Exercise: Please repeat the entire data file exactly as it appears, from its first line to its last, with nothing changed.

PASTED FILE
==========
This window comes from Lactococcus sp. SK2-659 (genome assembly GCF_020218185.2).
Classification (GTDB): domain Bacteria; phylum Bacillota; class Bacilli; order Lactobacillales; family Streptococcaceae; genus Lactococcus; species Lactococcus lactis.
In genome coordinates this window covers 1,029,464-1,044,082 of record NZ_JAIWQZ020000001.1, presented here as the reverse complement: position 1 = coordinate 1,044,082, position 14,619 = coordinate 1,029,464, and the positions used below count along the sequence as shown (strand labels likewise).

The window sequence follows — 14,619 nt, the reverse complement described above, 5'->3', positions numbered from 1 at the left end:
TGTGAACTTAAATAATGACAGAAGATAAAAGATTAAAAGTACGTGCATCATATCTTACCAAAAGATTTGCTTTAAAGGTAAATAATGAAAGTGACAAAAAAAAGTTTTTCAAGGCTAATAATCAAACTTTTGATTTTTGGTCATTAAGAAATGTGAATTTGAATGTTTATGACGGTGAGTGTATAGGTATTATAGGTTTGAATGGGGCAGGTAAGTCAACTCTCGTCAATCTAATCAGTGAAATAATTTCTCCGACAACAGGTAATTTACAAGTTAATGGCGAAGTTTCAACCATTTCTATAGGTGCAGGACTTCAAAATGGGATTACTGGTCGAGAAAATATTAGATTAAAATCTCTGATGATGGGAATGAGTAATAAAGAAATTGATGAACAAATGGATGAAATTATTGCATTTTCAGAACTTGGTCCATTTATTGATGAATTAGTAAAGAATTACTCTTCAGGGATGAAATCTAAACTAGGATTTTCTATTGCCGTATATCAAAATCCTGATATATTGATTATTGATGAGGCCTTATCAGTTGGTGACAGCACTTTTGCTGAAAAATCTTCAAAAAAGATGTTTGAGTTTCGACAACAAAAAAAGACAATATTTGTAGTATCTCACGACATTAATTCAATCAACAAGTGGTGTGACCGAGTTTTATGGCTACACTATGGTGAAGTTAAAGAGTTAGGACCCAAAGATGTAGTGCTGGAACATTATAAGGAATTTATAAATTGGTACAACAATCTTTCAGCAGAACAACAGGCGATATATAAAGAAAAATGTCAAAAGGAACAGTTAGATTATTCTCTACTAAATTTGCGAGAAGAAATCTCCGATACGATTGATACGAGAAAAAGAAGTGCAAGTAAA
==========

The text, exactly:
This window comes from Lactococcus sp. SK2-659 (genome assembly GCF_020218185.2).
Classification (GTDB): domain Bacteria; phylum Bacillota; class Bacilli; order Lactobacillales; family Streptococcaceae; genus Lactococcus; species Lactococcus lactis.
In genome coordinates this window covers 1,029,464-1,044,082 of record NZ_JAIWQZ020000001.1, presented here as the reverse complement: position 1 = coordinate 1,044,082, position 14,619 = coordinate 1,029,464, and the positions used below count along the sequence as shown (strand labels likewise).

The window sequence follows — 14,619 nt, the reverse complement described above, 5'->3', positions numbered from 1 at the left end:
TGTGAACTTAAATAATGACAGAAGATAAAAGATTAAAAGTACGTGCATCATATCTTACCAAAAGATTTGCTTTAAAGGTAAATAATGAAAGTGACAAAAAAAAGTTTTTCAAGGCTAATAATCAAACTTTTGATTTTTGGTCATTAAGAAATGTGAATTTGAATGTTTATGACGGTGAGTGTATAGGTATTATAGGTTTGAATGGGGCAGGTAAGTCAACTCTCGTCAATCTAATCAGTGAAATAATTTCTCCGACAACAGGTAATTTACAAGTTAATGGCGAAGTTTCAACCATTTCTATAGGTGCAGGACTTCAAAATGGGATTACTGGTCGAGAAAATATTAGATTAAAATCTCTGATGATGGGAATGAGTAATAAAGAAATTGATGAACAAATGGATGAAATTATTGCATTTTCAGAACTTGGTCCATTTATTGATGAATTAGTAAAGAATTACTCTTCAGGGATGAAATCTAAACTAGGATTTTCTATTGCCGTATATCAAAATCCTGATATATTGATTATTGATGAGGCCTTATCAGTTGGTGACAGCACTTTTGCTGAAAAATCTTCAAAAAAGATGTTTGAGTTTCGACAACAAAAAAAGACAATATTTGTAGTATCTCACGACATTAATTCAATCAACAAGTGGTGTGACCGAGTTTTATGGCTACACTATGGTGAAGTTAAAGAGTTAGGACCCAAAGATGTAGTGCTGGAACATTATAAGGAATTTATAAATTGGTACAACAATCTTTCAGCAGAACAACAGGCGATATATAAAGAAAAATGTCAAAAGGAACAGTTAGATTATTCTCTACTAAATTTGCGAGAAGAAATCTCCGATACGATTGATACGAGAAAAAGAAGTGCAAGTAAA